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Roger COY, Jr., Appellant (Defendant Below), v. STATE of Indiana, Appellee (Plaintiff Below).
Appellant Roger Coy, Jr. was convicted of murder, Ind.Code § 35-42-1-1, and burglary, Ind.Code § 35-43-2-1. The trial court imposed concurrent sentences of sixty years for murder and ten years for burglary.
Coy's contentions in his direct appeal focus on selection of the jury and admission of autopsy photographs, in particular:
1. Whether the prosecutor committed misconduct when, during voir dire, he:
a. told the jury that a prosecutor acts as a “minister of justice,” or
b. told the jury that Coy, if convicted, would not be sentenced to death or life in prison, or
c. advised the court in front of news media that one of its witnesses needed protection from Coy.
2. Whether the trial court erred by admitting two autopsy photographs into evidence.
Facts and Procedural History
The facts most favorable to the verdict revealed that Dallas Wallace lived alone in a one-room cabin without electricity or running water in Pearl City, an area in Vincennes, Indiana. His income came from government checks, selling scrap metal, and bootlegging liquor. Wallace did not have a bank account; he cashed his checks and carried the money in his billfold, flashing the money around to make sure everyone knew he had it.
On November 22, 1994, Wallace sold some scrap metal for $103.50. He cashed the check and spent $50 to $60 at a liquor store and bar on the way home. At home, he also paid a friend $10 for a box in which he could lock up the beer he had purchased. This left him with about $45 of the scrap money in his wallet.
That night, Chris Hand took Coy and Milton Lane, Jr. to Pearl City. Hand testified that earlier that evening Coy and Lane discussed robbing Wallace. Hand dropped them off near Wallace's house, and met up with them nearby later that night. As they drove home, Coy told Hand that he and Lane had killed Wallace. Coy produced Wallace's billfold.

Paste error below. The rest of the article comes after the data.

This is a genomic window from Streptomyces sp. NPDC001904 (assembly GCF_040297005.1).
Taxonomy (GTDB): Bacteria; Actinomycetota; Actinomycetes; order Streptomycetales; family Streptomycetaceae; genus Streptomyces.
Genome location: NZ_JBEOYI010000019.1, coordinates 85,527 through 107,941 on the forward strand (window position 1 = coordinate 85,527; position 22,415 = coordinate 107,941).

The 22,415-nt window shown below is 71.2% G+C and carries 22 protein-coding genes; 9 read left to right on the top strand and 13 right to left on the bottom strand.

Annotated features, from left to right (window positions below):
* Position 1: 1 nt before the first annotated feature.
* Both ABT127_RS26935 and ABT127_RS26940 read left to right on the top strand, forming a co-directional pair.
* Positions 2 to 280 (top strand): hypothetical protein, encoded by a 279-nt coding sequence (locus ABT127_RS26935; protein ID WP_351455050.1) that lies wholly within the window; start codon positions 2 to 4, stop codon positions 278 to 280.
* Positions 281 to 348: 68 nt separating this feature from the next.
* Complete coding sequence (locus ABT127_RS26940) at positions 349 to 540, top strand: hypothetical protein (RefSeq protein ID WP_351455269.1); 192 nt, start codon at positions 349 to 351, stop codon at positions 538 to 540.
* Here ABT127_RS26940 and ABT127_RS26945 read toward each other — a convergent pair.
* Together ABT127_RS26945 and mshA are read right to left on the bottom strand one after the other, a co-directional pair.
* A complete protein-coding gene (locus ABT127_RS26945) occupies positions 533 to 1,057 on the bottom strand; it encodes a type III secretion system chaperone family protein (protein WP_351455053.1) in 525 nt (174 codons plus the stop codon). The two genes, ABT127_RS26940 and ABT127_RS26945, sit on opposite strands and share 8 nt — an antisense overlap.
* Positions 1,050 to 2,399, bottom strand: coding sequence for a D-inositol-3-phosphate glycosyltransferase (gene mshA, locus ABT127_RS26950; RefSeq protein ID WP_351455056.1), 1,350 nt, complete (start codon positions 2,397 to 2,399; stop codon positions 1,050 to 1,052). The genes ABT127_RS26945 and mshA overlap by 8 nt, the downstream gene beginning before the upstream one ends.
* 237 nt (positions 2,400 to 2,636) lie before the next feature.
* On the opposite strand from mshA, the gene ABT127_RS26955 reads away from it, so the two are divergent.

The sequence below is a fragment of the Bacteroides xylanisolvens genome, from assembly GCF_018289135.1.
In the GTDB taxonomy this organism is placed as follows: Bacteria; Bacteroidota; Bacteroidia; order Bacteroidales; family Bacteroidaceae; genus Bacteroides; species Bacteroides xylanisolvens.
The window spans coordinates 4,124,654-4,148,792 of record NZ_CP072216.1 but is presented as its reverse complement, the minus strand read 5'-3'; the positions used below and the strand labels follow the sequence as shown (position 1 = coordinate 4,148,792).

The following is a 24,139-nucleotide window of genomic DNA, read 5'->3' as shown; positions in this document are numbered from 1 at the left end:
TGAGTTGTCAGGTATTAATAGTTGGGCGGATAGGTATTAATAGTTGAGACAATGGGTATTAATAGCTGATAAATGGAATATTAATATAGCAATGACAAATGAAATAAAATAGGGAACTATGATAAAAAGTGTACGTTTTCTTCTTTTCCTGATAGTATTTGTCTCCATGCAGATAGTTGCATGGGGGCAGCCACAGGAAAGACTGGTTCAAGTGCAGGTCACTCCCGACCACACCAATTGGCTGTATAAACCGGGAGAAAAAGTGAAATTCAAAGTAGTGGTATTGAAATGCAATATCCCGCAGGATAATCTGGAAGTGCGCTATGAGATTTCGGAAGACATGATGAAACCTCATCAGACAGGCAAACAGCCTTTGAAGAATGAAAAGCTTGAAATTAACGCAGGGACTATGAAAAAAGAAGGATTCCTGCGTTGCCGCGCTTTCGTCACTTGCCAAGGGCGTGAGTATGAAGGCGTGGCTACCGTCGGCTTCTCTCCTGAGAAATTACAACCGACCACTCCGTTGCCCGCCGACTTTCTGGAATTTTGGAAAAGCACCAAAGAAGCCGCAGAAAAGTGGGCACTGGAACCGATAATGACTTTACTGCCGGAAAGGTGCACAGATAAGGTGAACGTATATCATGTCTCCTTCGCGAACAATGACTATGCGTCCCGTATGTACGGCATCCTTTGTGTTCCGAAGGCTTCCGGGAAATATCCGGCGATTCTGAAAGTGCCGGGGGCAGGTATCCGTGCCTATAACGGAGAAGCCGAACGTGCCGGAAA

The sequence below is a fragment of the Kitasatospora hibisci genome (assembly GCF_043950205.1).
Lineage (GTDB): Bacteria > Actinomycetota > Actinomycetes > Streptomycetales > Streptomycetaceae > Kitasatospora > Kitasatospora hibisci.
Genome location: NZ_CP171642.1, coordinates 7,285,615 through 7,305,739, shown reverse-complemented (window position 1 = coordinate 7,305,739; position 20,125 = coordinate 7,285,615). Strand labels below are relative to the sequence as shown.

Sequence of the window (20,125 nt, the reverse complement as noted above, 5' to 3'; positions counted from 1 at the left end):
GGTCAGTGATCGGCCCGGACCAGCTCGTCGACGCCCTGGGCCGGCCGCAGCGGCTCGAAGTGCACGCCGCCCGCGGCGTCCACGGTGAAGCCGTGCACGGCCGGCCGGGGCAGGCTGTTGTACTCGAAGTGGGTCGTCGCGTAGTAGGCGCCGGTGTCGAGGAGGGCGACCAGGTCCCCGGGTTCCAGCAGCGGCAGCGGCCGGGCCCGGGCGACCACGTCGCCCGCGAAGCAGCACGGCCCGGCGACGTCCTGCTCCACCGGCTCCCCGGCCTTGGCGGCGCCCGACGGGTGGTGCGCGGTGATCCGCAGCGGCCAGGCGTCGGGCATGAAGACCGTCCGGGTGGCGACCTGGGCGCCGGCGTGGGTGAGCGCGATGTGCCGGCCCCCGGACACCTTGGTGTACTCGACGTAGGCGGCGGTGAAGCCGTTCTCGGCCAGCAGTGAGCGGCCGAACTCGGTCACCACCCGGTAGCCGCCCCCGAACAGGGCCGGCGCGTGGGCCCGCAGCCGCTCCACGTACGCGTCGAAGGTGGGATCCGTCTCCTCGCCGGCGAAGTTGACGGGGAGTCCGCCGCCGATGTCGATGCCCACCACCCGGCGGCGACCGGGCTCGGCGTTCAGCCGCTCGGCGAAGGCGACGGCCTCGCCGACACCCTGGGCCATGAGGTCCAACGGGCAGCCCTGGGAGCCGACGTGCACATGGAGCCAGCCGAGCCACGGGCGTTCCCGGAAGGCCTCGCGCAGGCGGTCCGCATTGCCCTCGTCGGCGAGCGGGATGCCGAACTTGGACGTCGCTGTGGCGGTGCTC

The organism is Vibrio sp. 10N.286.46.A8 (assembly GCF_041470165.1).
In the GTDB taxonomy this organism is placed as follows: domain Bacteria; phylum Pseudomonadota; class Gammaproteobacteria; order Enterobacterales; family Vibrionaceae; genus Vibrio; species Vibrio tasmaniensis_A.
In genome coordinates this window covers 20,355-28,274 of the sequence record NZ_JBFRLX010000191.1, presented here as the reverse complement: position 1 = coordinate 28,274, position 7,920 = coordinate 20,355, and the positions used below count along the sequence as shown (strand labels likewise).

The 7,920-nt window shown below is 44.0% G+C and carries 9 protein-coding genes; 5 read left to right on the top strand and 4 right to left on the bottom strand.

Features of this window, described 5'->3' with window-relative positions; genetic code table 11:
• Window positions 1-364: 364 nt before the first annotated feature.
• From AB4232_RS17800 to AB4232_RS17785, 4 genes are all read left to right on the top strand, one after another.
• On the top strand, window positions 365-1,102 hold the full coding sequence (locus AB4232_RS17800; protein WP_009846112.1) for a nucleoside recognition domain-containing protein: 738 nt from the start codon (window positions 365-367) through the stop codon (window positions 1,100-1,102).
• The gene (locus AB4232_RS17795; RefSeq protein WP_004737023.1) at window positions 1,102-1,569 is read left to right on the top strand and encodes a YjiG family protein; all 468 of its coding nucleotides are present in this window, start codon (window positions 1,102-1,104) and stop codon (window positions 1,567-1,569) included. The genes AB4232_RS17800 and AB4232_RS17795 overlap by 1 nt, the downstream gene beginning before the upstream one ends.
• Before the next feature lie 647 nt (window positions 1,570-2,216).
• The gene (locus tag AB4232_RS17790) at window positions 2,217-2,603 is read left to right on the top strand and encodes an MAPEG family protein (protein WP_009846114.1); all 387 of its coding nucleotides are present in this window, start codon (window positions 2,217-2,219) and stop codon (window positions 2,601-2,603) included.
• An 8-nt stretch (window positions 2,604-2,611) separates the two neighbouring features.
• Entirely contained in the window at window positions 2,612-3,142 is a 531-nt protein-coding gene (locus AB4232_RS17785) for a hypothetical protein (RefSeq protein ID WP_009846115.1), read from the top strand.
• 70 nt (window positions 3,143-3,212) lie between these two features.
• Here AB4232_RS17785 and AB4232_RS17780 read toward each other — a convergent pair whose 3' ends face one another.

A friend of Coy's testified at trial that Coy admitted killing someone in Pearl City. (R. at 1341-42.) He reported that Coy said “he couldn't believe that he took somebody's life for only $45.00.” (Id.)
Wallace's body was discovered two days after his death, on Thanksgiving day. Police subsequently discovered that he was killed by a single bullet to his brain, and that his billfold was missing.
The State charged Coy and Lane with murder and burglary. They were co-defendants until partway through voir dire, when the court reconsidered Coy's earlier motion for separate trial and granted it.
I. Prosecutorial Misconduct
A. Prosecutor as “Minister of Justice”. During voir dire, the prosecutor told prospective jurors that, unlike overzealous prosecutors on television, he was not “out to win,” but instead wanted to ensure a fair trial by protecting Coy's constitutional rights. (R. at 301-303, 537-41.) He said that prosecuting attorneys are “ministers of justice,” (R. at 304, 538-39), representing the people of the State of Indiana, (R. at 304, 540-41).1
Coy's counsel objected to these statements multiple times, and he twice moved to strike the jury panel. The judge denied these motions.2 After discussing the matter with the prosecutor and the judge out of the hearing of prospective jurors, defense counsel discussed his own role in the proceedings, saying that he saw himself as a seeker of truth like the prosecutor. (R. at 376.) He further said, “I think if the truth comes out we'll be okay.” (R. at 377.)
Coy contends that when prosecutors call themselves “ministers of justice” the defendant's lawyer is “by implication, cast in a role subordinate to that of the Prosecutor and rendered suspect to the jury.” (Appellant's Br. at 14.)
“The function of voir dire examination is not to educate jurors, but to ascertain whether jurors can render a fair and impartial verdict in accordance with the law and the evidence.” Bannowsky v. State, 677 N.E.2d 1032, 1034 (Ind.1997). A prosecutor's attempt to indoctrinate the jury during voir dire may require reversal if his or her questions amount to misconduct, and if that misconduct subjects the defendant to grave peril. Bardonner v. State, 587 N.E.2d 1353, 1357 (Ind.Ct.App.1992), trans. denied. The gravity of the peril is “determined by the probable persuasive effect on the jury's decision, not by the degree of impropriety of the conduct.” Id.